Slow It Down, Son: Baseball’s Pitch Clock

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Baseball is a slow game. The pace of the game is singlehandedly responsible for the sunflower-seed industry’s continued existence, and it’s a game in which announcers talk about a guy getting hit with a piece of pizza for a few minutes and no one complains, because that’s far more interesting than what’s going on with the players. The hurry-up-and-wait feel of the game has built a sense of patience in young boys and girls for generations. And no part of baseball is more sacred than the time between pitches.

At least, it was that way, until the kids got their hands on the rule book. The information age has led some punks to decide that this beautiful cut of the sports temporal fabric needed a bit of a trim. This season, there are pitch clocks in minor-league baseball, and they’ll assuredly make their way to the majors in the coming years. The whippersnappers decided that they didn’t want to watch two grown men staring at each other with pregnant anticipation for more than 20 seconds, and I have a problem with that.

Sure, testing in Arizona showed it sped up games. But what’s the hurry? Where do you need to go? Is there a new episode of “House of Cards” on tonight? Do you have to put your NeoPets to bed? This generation doesn’t understand the importance of savoring the moment.

While I’m fine with a pitch clock, I think we should make it longer. And flip it around. It counts up to two minutes, and when it gets there, then and only then are you allowed to pitch. Two minutes is enough time for all of the infielders to throw and catch the ball at least once. Outfielders, bullpen pitchers, and season-ticket holders can join them, too. People don’t understand the importance of randomly throwing the ball around between pitches. With 162 games on their schedule, players don’t get much time to practice, so it’s a good way to keep hand-eye coordination fresh for everyone. You also get more time for catchers to sign to pitchers. Baseball sign language has a complex, lengthy vocabulary that has been nearly forced out of existence by those who think the “pace of the game” is more important than watching a squatting man playing with his fingers right in front of his crotch.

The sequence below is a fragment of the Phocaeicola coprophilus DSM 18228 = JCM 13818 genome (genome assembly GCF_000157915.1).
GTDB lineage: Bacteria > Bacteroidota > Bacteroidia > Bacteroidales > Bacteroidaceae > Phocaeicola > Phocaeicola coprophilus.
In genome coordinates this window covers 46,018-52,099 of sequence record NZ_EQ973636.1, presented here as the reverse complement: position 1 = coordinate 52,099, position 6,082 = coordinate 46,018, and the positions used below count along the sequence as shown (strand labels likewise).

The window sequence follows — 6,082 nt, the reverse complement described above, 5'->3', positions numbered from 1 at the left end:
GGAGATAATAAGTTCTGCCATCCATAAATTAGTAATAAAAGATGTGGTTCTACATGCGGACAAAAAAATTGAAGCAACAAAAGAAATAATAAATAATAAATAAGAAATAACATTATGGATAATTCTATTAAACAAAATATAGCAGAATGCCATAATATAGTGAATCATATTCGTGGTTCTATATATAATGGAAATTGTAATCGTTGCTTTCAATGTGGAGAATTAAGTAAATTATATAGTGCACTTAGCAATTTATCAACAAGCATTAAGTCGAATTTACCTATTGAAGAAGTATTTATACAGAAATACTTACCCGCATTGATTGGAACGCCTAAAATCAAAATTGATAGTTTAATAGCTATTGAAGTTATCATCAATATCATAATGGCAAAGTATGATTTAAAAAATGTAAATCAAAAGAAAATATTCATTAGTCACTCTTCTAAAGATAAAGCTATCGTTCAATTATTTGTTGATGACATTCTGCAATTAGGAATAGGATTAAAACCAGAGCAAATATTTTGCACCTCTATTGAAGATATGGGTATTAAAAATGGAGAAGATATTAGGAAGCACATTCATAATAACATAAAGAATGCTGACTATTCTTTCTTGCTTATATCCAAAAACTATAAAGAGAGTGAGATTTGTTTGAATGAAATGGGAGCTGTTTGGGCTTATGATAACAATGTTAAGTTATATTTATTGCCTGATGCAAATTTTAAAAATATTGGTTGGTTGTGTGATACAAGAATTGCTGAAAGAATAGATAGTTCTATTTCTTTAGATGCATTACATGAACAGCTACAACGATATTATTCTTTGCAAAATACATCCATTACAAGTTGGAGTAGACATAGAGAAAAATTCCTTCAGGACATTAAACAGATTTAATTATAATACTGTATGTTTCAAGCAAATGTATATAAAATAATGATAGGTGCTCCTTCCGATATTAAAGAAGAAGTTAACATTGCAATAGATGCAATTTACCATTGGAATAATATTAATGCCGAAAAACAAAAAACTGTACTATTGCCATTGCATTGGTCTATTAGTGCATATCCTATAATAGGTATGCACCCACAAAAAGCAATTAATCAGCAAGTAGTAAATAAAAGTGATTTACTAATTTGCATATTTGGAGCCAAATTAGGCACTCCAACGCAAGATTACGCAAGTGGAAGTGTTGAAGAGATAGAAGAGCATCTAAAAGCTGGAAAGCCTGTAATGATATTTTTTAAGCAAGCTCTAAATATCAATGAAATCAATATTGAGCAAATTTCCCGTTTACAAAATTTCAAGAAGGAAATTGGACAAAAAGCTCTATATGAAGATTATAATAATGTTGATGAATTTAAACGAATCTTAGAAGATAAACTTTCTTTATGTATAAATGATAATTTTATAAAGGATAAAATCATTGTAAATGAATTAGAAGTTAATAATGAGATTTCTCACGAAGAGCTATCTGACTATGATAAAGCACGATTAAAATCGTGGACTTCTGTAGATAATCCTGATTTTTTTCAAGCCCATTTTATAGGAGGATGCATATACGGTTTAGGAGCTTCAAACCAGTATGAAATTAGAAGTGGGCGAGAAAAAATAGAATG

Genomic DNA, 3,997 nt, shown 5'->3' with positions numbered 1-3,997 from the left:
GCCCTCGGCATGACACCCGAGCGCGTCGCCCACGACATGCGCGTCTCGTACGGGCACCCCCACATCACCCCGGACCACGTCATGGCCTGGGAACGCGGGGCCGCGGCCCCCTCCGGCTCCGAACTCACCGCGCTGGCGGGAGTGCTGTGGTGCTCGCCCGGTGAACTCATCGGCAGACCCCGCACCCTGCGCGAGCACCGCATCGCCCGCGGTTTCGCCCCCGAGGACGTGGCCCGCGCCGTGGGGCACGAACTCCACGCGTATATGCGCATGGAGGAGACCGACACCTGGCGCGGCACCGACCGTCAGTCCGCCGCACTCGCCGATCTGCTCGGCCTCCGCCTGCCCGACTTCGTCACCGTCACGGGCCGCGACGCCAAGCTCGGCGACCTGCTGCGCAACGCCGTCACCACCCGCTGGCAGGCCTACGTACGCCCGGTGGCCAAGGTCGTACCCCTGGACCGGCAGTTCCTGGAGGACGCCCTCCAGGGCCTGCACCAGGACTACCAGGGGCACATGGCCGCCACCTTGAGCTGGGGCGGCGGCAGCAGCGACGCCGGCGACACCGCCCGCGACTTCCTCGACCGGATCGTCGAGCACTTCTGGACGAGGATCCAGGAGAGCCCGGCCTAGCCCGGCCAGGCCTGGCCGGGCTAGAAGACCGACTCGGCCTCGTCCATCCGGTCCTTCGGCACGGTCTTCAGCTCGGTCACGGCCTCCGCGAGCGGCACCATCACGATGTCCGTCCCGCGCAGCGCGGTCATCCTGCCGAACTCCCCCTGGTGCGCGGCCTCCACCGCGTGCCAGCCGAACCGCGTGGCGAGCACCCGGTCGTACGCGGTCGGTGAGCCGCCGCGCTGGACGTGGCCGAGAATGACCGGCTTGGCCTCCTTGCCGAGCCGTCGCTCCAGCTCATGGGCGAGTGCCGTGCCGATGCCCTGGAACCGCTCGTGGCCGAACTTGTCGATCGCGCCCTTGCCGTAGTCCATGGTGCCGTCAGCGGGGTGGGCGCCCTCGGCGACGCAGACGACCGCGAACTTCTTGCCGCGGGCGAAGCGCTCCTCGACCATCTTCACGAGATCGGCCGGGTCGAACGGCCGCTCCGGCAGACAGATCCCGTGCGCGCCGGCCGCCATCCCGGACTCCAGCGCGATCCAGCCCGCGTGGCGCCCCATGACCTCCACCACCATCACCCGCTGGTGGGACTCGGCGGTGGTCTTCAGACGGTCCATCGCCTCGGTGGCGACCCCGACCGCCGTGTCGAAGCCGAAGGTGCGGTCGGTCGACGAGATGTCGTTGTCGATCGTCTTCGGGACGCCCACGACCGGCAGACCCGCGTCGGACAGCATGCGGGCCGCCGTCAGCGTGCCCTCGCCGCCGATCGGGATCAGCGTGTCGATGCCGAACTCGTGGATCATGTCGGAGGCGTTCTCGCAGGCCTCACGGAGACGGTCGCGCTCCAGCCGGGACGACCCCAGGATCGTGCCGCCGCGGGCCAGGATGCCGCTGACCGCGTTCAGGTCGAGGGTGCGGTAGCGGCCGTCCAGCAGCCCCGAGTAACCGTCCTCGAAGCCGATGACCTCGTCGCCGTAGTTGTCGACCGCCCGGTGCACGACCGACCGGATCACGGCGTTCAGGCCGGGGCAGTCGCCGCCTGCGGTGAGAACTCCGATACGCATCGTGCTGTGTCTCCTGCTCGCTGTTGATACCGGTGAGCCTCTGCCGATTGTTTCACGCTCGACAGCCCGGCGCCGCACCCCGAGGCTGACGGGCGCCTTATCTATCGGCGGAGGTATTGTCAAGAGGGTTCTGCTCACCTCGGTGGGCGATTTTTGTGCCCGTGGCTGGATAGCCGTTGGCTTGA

But what’s most important is the stare-down between the pitcher and batter. There’s nothing quite like it in sports. It’s the batter trying to figure out what pitch the pitcher is going to throw, and the pitcher trying to figure out if the batter is a fan of “Gossip Girl,” or more of a “Pretty Little Liars” kind of guy. Although they can’t talk with their mouths (for whatever reason), these two men can convey so much to each other. At worst, it’s a strong mutual respect, and at best, who knows where things could lead?

The minimum pitch clock gives the batter time to calm down from the adrenaline rush that was the last pitch. It gives the pitcher time to fully recharge his arm battery. It gives the catcher and umpire time to hash out dinner plans, and the manager gets enough time to do the Macarena twice (signaling a fastball), three times (changeup), or four times (he’s just going to throw the ball around the infield some more).

People think the future is going to be all about speed. Do it now. Finish this game in 90 minutes and then catch the high-speed train back to the condo. But it should be all about nuance. It should be all about cherishing what we have in the moment. The little moments between a pitcher and batter are what make this game so great. So why should they be little at all?